Doctors are almost always put on a pedestal by our society. It is time we stop having blinders and see the desperation in pregnant people to get an abortion. Perhaps it is time we also put nurses on a pedestal such that they too can help the person in need. Or better bring the doctor down from the pedestal and have both doctors and nurses do justice to their noble profession. After all, to call a profession noble, it surely has many added human values in it. It is time the pregnant person is treated with humanity- legally and safely- to get an abortion.  

Telemedicine and Abortion: India says Yes or No?

COVID-19 has brought all of us to a standstill. It is highly unlikely that we no longer take things for granted after witnessing first hand how interconnected all our lives are. What would otherwise have been a skip, hop and jump to the pharmacy near our house to get, say a basic Paracetamol tablet, has now become desperate speed walks to all the pharmacies within 4 km radius of your house! We witness first hand, what it means when newspapers say supply chains have been affected and medicines are going out of stock. We may want to sigh, we may want to be angry at all those folks who made panic purchases earlier, who have hoarded their medicine cabinets and stayed safe in their houses with glee and satisfaction. In this case, can Telemedicine be an option to look at?

Now, what if you are to find out you are pregnant, or your partner is pregnant? What if you had not planned this pregnancy? What if this pregnancy is creating severe anxieties for you and/or for your partner given how the future looks very uncertain due to impending economic recession and thus makes you feel the pregnancy as unwanted? What if you are to find out you are pregnant while staying with your parents during this lockdown who have no clue that you are sexually active and surely will not receive well your discovery? What if this COVID-19 pandemic and the lockdown has severely restricted your access to safe abortion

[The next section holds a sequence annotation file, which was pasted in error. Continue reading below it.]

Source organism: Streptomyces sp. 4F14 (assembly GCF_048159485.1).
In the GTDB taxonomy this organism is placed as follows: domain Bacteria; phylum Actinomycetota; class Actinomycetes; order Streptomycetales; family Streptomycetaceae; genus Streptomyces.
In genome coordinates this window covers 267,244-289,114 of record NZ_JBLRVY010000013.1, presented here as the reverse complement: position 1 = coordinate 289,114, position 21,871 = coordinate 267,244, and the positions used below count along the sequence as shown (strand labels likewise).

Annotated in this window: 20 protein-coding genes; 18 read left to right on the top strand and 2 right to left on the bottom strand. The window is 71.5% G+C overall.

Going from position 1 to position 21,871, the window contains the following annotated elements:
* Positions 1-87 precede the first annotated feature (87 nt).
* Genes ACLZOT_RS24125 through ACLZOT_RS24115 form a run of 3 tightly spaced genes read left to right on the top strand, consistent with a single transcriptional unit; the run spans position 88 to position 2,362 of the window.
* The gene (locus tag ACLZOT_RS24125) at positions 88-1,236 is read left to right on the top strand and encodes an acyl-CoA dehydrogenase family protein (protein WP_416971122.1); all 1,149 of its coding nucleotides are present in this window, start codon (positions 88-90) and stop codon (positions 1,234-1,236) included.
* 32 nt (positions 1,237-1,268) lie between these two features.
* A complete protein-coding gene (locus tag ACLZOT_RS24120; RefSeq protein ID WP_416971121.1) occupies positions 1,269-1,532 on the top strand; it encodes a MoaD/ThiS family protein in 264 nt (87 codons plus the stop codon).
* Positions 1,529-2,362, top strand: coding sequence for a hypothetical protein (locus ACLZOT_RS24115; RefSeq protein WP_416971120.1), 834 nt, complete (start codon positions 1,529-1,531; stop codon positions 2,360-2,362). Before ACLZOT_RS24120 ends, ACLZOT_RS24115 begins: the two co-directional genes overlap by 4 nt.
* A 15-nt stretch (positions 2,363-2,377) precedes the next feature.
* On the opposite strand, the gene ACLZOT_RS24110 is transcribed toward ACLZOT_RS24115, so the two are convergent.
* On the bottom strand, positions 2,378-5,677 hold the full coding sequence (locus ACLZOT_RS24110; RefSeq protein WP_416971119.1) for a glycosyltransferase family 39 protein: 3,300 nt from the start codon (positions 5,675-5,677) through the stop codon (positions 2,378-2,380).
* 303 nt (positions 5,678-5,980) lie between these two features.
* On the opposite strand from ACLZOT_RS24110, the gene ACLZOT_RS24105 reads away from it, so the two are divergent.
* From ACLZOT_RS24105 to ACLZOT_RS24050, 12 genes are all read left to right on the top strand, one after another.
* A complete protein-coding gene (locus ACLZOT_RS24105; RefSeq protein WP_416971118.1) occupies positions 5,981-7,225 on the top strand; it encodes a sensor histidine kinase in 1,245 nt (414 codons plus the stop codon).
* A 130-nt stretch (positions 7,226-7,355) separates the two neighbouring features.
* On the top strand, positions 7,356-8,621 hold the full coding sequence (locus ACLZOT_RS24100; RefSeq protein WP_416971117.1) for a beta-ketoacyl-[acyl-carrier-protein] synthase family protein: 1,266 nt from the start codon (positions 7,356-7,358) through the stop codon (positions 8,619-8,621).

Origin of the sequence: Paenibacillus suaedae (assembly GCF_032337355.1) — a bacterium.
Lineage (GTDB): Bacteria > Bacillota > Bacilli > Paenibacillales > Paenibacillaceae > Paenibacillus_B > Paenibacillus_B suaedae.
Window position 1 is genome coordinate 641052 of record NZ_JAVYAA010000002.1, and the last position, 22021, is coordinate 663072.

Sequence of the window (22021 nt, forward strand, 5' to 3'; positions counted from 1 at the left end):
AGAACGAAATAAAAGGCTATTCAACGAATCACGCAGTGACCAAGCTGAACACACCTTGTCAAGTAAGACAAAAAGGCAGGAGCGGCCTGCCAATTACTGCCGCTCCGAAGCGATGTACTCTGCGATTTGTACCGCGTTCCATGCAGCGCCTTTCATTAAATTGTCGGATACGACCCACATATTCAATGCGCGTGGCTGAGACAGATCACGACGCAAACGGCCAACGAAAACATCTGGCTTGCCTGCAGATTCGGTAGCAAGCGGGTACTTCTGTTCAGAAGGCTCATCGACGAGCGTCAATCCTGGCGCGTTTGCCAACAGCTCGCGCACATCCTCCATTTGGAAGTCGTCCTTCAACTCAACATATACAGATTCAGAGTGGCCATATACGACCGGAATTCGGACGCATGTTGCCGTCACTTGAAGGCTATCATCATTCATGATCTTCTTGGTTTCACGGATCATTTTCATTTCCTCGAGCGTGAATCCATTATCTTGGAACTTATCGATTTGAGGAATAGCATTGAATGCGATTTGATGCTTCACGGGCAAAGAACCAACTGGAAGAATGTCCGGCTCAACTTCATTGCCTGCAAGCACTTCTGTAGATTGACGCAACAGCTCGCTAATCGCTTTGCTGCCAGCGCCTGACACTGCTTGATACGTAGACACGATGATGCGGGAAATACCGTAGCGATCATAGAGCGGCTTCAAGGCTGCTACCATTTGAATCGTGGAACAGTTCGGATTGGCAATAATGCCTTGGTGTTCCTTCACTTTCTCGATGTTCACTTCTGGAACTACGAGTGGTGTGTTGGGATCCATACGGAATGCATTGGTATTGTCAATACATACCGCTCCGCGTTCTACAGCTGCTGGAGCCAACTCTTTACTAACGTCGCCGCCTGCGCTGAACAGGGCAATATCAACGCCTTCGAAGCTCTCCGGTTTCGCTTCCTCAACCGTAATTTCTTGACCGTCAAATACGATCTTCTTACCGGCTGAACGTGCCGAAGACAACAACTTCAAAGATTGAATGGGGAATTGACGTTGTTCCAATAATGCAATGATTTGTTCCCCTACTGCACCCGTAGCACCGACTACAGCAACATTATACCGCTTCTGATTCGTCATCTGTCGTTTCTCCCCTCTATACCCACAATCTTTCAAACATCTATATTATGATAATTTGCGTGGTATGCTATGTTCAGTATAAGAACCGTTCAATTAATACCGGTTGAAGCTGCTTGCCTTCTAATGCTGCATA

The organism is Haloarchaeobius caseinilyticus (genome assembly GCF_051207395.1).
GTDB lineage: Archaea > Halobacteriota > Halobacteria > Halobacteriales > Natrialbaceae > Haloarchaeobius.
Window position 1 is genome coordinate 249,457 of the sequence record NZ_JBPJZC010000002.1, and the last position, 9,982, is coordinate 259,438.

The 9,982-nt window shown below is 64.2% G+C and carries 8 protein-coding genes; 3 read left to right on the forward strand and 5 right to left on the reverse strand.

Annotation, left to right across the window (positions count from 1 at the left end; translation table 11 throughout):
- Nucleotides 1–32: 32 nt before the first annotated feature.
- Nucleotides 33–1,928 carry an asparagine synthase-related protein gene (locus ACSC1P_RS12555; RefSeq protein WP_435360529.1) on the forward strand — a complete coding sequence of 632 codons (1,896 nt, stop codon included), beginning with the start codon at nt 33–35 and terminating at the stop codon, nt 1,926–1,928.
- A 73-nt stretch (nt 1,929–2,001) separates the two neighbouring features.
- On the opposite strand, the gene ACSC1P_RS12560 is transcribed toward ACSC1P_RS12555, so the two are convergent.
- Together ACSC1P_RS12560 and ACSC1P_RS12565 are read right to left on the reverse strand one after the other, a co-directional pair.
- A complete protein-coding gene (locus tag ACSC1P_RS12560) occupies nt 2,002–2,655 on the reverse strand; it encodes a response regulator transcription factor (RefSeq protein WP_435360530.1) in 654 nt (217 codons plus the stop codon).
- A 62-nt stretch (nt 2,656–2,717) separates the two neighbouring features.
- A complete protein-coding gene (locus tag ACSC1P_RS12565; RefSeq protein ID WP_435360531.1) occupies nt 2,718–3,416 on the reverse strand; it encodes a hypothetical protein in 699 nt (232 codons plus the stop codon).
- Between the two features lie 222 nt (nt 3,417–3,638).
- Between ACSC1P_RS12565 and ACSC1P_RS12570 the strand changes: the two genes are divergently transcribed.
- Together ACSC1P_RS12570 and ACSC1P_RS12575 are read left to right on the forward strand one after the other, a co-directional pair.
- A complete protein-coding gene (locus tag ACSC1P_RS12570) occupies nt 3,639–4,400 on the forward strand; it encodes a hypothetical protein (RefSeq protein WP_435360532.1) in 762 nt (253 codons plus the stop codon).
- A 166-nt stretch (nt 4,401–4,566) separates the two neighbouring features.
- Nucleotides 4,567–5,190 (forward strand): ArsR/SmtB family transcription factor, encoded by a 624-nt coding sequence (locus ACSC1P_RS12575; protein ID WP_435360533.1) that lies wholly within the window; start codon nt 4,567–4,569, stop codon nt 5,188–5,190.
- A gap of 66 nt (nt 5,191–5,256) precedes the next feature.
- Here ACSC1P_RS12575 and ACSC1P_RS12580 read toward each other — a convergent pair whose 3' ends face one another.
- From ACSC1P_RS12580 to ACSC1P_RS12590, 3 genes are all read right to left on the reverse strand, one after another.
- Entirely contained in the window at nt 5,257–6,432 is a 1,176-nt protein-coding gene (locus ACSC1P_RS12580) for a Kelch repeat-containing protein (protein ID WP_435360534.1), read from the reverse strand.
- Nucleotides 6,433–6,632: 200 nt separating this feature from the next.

India is now entering the fourth week of nationwide lockdown with 17 more days to go for the lockdown to end. Even though hospitals and pharmacies are essential services during this crisis, they are plagued with challenges. Many of the hospitals which are functional even during the lockdown, now have a dearth of Personal Protection Equipments (PPE). The staff are in the high-risk group of getting exposed to the virus and those hospitals where staff tested positive are shutting down their services. Pharmacies are facing supply chain hits and shortages of stock. Amidst all these, when you identify as one of those people mentioned in the above para, what are you to do next?